Owl Computing Technologies granted patent for world’s smallest data diode cybersecurity technology
Owl Computing Technologies, Inc. of Ridgefield, CT announced on September 9 that it has been granted a new technology patent for the world’s smallest data diode. This hardware-based data diode is as small as a quarter and could potentially open the door to many new miniature and mobile cybersecurity solutions. Owl now has 27 U.S. issued patents and this patent (US9305189) again demonstrates Owl’s leading edge advancements in cybersecurity technology.
As cited by the Department of Homeland Security, network segmentation with one-way data diode communications is a proven way to reduce network attack surfaces, create a defendable environment, and implement secure remote monitoring. A network segment is created by cordoning off a group of cyber assets (digital controls, servers, databases, file systems) such that they can interact with each other but aren’t accessible by external resources. The data diode provides network segmentation while simultaneously enabling monitoring information from within the segment to be transferred to external end-users for remote monitoring and other uses.
Until now, network segments were typically defined as larger entities like power plants, data centers, substations, or large databases. Going forward, this new technology will enable network segments to get smaller, providing better security with only authorized entities allowed within the segment. With a miniature data diode, the segments could be as small as a single digital controller on a turbine, the control systems in a crane at construction site, a car going down the highway, or even small enough to defend a medical device like a pacemaker.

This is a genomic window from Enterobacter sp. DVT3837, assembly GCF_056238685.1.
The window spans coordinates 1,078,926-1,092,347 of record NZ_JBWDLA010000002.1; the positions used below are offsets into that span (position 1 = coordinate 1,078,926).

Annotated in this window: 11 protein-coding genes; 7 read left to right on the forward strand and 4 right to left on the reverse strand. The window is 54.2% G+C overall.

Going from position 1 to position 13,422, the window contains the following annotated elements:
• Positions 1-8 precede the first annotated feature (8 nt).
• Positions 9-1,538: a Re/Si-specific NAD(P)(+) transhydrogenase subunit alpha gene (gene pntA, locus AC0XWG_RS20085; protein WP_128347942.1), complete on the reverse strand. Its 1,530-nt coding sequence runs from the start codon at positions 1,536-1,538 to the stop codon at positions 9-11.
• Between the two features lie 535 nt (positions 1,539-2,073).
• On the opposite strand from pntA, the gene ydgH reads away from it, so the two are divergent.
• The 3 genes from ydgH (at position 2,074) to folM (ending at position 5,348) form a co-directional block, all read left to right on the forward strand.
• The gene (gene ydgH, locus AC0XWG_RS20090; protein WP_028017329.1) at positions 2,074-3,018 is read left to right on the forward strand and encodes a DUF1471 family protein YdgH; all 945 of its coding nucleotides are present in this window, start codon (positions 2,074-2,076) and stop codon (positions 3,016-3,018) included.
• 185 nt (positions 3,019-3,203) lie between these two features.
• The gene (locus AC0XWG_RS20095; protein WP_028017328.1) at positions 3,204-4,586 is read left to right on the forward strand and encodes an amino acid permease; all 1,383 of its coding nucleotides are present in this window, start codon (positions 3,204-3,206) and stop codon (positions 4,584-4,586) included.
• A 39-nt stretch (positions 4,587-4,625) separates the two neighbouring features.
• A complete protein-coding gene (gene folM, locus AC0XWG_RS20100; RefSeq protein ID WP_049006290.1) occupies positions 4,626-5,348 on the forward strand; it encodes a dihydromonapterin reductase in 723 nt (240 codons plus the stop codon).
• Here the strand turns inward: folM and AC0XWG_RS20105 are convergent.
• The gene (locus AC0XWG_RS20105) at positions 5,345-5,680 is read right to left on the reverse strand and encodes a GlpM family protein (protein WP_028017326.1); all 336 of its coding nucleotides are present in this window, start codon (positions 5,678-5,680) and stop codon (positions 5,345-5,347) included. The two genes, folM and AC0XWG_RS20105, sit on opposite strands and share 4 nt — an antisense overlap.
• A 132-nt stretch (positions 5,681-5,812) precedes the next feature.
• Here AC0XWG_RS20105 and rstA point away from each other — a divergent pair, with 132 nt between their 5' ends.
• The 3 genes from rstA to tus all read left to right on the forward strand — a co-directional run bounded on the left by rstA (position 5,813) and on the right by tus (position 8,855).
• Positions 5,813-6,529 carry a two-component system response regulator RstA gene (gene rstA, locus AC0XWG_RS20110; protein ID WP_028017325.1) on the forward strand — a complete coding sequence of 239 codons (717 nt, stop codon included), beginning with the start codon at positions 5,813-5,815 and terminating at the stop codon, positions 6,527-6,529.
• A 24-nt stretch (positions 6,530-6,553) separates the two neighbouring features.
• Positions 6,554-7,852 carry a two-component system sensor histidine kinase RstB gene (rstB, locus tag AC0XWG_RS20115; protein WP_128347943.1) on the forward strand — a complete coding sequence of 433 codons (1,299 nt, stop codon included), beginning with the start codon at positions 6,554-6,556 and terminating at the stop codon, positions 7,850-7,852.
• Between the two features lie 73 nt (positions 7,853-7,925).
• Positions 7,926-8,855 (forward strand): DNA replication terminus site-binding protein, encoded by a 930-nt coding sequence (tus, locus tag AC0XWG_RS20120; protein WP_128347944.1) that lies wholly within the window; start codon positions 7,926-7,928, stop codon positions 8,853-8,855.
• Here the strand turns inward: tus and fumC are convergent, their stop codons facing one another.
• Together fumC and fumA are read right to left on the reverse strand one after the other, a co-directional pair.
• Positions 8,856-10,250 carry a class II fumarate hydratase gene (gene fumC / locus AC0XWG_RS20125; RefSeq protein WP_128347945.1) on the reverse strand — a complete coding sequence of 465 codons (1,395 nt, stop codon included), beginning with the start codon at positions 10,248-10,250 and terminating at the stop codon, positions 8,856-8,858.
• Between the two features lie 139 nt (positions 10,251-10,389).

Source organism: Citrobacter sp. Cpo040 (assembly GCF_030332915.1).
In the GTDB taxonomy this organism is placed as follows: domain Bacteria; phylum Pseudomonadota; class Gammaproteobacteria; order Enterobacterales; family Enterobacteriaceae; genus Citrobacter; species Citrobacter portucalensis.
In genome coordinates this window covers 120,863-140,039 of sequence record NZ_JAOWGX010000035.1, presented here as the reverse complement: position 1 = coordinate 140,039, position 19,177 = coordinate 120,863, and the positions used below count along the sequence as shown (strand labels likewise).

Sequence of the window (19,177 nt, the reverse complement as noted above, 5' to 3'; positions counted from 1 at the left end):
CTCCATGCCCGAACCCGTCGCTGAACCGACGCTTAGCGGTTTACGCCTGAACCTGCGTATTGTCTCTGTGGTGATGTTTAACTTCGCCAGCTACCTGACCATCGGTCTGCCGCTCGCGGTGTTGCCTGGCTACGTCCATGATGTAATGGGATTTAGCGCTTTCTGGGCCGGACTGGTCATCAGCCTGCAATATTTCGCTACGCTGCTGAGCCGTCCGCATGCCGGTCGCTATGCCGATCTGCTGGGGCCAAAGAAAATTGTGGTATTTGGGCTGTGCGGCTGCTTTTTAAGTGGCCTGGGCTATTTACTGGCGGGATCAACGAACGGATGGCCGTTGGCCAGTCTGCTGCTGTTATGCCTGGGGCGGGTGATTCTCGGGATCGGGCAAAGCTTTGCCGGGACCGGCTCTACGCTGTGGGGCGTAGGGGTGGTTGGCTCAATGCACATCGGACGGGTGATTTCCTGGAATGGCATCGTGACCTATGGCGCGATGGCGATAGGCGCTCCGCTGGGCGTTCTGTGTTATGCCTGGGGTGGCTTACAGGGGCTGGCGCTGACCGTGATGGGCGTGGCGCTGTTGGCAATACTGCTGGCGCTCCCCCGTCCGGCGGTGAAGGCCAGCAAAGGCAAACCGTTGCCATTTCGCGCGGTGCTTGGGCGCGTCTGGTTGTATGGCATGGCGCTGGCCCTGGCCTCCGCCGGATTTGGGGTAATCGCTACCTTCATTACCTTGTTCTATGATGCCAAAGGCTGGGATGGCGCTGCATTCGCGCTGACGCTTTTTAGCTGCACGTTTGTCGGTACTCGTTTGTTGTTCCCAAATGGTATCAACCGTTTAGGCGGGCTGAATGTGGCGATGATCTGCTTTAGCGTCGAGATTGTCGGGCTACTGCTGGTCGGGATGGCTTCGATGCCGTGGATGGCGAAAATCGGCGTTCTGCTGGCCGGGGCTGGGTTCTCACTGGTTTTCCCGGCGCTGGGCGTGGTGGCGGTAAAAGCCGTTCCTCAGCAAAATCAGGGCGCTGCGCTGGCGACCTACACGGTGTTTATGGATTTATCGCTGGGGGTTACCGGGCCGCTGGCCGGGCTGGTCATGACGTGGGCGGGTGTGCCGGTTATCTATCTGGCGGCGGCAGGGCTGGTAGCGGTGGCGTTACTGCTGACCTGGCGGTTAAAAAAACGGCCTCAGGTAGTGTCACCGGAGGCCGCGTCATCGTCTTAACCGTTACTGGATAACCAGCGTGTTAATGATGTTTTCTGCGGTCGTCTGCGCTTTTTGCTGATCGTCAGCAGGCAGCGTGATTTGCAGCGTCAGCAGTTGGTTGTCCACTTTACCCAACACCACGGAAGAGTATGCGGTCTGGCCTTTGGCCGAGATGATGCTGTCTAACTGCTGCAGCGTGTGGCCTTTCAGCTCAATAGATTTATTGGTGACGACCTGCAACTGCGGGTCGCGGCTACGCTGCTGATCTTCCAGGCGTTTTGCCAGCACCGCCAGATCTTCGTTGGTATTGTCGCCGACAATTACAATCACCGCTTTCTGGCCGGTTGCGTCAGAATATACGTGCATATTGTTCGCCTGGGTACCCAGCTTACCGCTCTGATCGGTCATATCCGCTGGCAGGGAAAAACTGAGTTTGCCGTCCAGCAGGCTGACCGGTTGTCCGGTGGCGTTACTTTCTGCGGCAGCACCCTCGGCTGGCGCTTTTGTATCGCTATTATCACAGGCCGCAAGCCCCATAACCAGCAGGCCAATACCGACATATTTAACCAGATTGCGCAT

“The technology behind this patent opens up significant possibilities,” noted Dr. Ronald Mraz, president and CEO of Owl. “Hardware-based cybersecurity is proven to be more secure than software solutions and now this miniature technology provides access to areas that couldn’t be reached before. As the Internet of Things expands to connect more and more of our devices, security must also advance to protect them from potential cyber threats – our very lives could depend on it.”
Source: Owl Computing Technologies, Inc.